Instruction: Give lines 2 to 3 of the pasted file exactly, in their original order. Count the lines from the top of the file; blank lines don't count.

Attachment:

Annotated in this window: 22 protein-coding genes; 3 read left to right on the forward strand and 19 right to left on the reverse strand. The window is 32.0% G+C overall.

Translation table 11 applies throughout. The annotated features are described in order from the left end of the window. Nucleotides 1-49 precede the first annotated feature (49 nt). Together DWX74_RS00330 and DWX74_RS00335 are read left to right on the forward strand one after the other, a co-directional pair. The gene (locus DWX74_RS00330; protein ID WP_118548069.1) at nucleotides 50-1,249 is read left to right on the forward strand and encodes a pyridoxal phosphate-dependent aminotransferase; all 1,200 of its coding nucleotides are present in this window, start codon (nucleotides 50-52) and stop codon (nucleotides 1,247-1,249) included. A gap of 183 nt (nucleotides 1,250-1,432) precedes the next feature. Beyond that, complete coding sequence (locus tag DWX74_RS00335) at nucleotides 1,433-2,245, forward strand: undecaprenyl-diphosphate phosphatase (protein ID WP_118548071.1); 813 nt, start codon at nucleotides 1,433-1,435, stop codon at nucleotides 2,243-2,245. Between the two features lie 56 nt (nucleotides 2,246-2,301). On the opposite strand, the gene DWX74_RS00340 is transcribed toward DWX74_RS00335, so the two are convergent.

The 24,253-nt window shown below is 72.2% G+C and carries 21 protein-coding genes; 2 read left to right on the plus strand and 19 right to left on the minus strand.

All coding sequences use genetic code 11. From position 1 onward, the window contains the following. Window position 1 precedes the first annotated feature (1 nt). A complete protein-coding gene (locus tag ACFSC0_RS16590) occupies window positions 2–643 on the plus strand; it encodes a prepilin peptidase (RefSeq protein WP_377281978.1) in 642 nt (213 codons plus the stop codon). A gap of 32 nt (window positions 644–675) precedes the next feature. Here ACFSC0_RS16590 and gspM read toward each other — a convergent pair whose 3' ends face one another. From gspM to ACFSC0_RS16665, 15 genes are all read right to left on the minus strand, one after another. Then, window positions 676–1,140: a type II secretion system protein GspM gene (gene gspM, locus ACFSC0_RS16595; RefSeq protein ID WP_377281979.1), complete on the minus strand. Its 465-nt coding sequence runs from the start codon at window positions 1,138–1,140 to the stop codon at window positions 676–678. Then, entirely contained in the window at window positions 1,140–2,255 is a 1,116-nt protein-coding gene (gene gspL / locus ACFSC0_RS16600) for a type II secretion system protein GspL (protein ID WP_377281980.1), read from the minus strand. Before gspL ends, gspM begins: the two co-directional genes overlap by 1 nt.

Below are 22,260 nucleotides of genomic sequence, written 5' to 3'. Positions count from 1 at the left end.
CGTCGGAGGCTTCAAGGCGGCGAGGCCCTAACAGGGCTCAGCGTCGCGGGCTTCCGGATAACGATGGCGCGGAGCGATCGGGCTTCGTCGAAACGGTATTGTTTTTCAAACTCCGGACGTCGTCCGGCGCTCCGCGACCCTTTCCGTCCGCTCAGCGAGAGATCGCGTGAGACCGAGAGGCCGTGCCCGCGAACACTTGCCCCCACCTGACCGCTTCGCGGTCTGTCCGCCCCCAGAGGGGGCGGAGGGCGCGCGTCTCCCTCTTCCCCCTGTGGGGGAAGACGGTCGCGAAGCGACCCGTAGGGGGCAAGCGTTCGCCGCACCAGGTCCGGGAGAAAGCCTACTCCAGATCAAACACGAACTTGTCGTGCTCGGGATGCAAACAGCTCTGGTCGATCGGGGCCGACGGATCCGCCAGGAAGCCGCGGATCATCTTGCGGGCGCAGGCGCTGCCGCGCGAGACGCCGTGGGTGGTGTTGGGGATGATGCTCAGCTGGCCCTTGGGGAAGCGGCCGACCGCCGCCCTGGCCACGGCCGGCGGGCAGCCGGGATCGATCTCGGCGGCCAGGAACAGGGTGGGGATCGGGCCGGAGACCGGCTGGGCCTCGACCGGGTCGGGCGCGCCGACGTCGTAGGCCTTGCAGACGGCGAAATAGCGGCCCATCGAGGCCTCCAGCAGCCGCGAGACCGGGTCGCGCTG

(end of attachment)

Translation table 11 applies throughout. The annotated features are described in order from the left end of the window. Nucleotides 1-49 precede the first annotated feature (49 nt). Together DWX74_RS00330 and DWX74_RS00335 are read left to right on the forward strand one after the other, a co-directional pair. The gene (locus DWX74_RS00330; protein ID WP_118548069.1) at nucleotides 50-1,249 is read left to right on the forward strand and encodes a pyridoxal phosphate-dependent aminotransferase; all 1,200 of its coding nucleotides are present in this window, start codon (nucleotides 50-52) and stop codon (nucleotides 1,247-1,249) included. A gap of 183 nt (nucleotides 1,250-1,432) precedes the next feature. Beyond that, complete coding sequence (locus tag DWX74_RS00335) at nucleotides 1,433-2,245, forward strand: undecaprenyl-diphosphate phosphatase (protein ID WP_118548071.1); 813 nt, start codon at nucleotides 1,433-1,435, stop codon at nucleotides 2,243-2,245. Between the two features lie 56 nt (nucleotides 2,246-2,301). On the opposite strand, the gene DWX74_RS00340 is transcribed toward DWX74_RS00335, so the two are convergent.

The 24,253-nt window shown below is 72.2% G+C and carries 21 protein-coding genes; 2 read left to right on the plus strand and 19 right to left on the minus strand.